A new method has been developed to put microscopic holes into graphene as the material is grown in the lab, allowing for the fabrication of large sheets of graphene about the size of a postage stamp with pores that could make filtering certain molecules out of solutions vastly more efficient.

The method was discovered by researchers at MIT who found that although these holes would typically be considered unwanted defects, they can actually offer advantages in the healthcare field, for instance with dialysis. Thicker polymer membranes are typically used in laboratories to filter out specific molecules from solutions such as proteins, amino acids, chemicals and salts.

The method could improve dialysis membrane technology because the material would take far less time for small molecules to pass through graphene than through much thicker polymer membranes.

Researchers found that turning down the temperature during the normal process of growing graphene will produce pores in the exact size range as most molecules that dialysis membranes aim to filter. The technique could be integrated into any large-scale manufacturing of graphene, such as the roll-to-roll process that the team had previously developed.

“If you take this to a roll-to-roll manufacturing process, it’s a game changer,” says Piran Kidambi, formerly an MIT postdoc and now an assistant professor at Vanderbilt University. “You don’t need anything else. Just reduce the temperature, and we have a fully integrated manufacturing setup for graphene membranes.”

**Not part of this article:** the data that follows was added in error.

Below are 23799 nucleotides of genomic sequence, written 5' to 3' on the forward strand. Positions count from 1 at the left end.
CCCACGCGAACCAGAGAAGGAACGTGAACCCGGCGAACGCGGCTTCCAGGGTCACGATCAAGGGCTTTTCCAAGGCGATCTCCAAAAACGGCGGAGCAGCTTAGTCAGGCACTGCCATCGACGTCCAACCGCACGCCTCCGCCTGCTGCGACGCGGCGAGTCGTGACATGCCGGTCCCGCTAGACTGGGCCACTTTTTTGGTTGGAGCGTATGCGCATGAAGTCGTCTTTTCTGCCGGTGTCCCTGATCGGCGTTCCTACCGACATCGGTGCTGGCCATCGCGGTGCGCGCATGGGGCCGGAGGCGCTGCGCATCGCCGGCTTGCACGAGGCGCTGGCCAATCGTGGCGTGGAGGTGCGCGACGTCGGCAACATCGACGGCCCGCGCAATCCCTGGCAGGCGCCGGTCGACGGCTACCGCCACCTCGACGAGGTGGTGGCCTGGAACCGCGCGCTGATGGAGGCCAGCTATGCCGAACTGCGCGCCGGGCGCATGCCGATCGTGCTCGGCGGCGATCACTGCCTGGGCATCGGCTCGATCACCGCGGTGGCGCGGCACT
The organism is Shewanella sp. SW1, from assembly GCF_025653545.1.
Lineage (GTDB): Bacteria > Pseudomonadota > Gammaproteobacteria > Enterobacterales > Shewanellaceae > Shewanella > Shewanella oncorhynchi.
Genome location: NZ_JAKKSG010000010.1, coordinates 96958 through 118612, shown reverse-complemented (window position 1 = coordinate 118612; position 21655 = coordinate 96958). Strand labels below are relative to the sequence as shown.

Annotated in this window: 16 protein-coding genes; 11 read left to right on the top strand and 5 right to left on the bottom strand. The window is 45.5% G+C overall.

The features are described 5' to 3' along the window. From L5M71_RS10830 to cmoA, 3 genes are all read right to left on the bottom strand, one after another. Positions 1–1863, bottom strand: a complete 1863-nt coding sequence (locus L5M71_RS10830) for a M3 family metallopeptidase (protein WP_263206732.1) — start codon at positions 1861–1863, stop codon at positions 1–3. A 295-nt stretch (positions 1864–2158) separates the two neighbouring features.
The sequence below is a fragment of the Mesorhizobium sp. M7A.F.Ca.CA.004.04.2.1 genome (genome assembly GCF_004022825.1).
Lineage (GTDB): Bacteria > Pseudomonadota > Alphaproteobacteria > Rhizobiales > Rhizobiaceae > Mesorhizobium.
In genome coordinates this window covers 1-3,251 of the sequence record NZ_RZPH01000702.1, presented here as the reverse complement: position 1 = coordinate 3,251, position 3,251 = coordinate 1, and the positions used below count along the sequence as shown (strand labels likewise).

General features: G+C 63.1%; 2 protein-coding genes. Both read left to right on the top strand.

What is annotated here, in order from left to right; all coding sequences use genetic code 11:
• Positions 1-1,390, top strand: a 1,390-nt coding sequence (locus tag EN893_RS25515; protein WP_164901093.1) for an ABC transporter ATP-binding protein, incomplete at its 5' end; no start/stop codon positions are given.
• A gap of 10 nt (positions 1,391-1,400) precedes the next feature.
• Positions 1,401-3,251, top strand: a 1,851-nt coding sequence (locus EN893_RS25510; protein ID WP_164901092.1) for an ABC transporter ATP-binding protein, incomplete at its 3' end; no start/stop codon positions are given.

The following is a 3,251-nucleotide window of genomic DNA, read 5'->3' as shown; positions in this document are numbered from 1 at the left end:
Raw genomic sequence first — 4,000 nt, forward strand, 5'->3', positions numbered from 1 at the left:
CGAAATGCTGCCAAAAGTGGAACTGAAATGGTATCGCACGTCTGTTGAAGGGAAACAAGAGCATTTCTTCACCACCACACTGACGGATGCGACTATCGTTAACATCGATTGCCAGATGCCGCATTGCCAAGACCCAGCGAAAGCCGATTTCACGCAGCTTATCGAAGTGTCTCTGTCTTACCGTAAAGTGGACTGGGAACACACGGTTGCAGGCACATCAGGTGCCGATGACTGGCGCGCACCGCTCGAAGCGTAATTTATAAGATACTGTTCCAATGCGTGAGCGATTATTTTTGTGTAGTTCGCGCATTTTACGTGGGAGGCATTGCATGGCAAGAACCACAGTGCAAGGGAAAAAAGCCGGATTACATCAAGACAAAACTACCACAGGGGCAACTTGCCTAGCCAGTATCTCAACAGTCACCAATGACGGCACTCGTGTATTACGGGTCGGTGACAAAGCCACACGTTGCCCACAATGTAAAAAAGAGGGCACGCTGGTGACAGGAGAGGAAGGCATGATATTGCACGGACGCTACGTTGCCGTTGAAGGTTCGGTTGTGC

While researchers are unclear as to why lowering the temperature creates nanoporous graphene, they suspect it has something to do with the gas in the reaction being deposited onto the substrate.

“The way graphene grows is, you inject a gas and the gas disassociates on the catalyst surface and forms carbon atom clusters which then form nuclei, or seeds,” Kidambi said. “So you have many small seeds that graphene can start growing from to form a continuous film. If you reduce the temperature, your threshold for nucleation is lower so you get many nuclei. And if you have too many nuclei, they can’t grow big enough, and they are more prone to defects. We don’t know exactly what the formation mechanism of these defects, or pores, is, but we see it every single time.”

How They Did It

MIT was able to fabricate nanoporous sheets of graphene but the material was incredibly thin and pocketed with holes that would likely come apart if any solution was to flow across it. The researchers put a thicker supporting layer of polymer on top of the graphene to help prevent this.

The support layer was able to withstand normal dialysis procedures but even if target molecules were to pass through the graphene, they would be blocked by the polymer support. The team ultimately found that by submersing the stack of copper, graphene and polymer in a solution of water, and using conventional processes to etch away the copper layer, the same process naturally created large pores in the polymer support that were hundreds of times larger than the pores in the graphene. Using this method, they were able to create sheets of nanoporous graphene, each measuring about 5 square centimeters.

The next steps involve tailoring the size of the graphene pores to precisely filter molecules of various sizes.

The full research can be found in the journal Advanced Materials.

To contact the author of this article, email pbrown@globalspec.com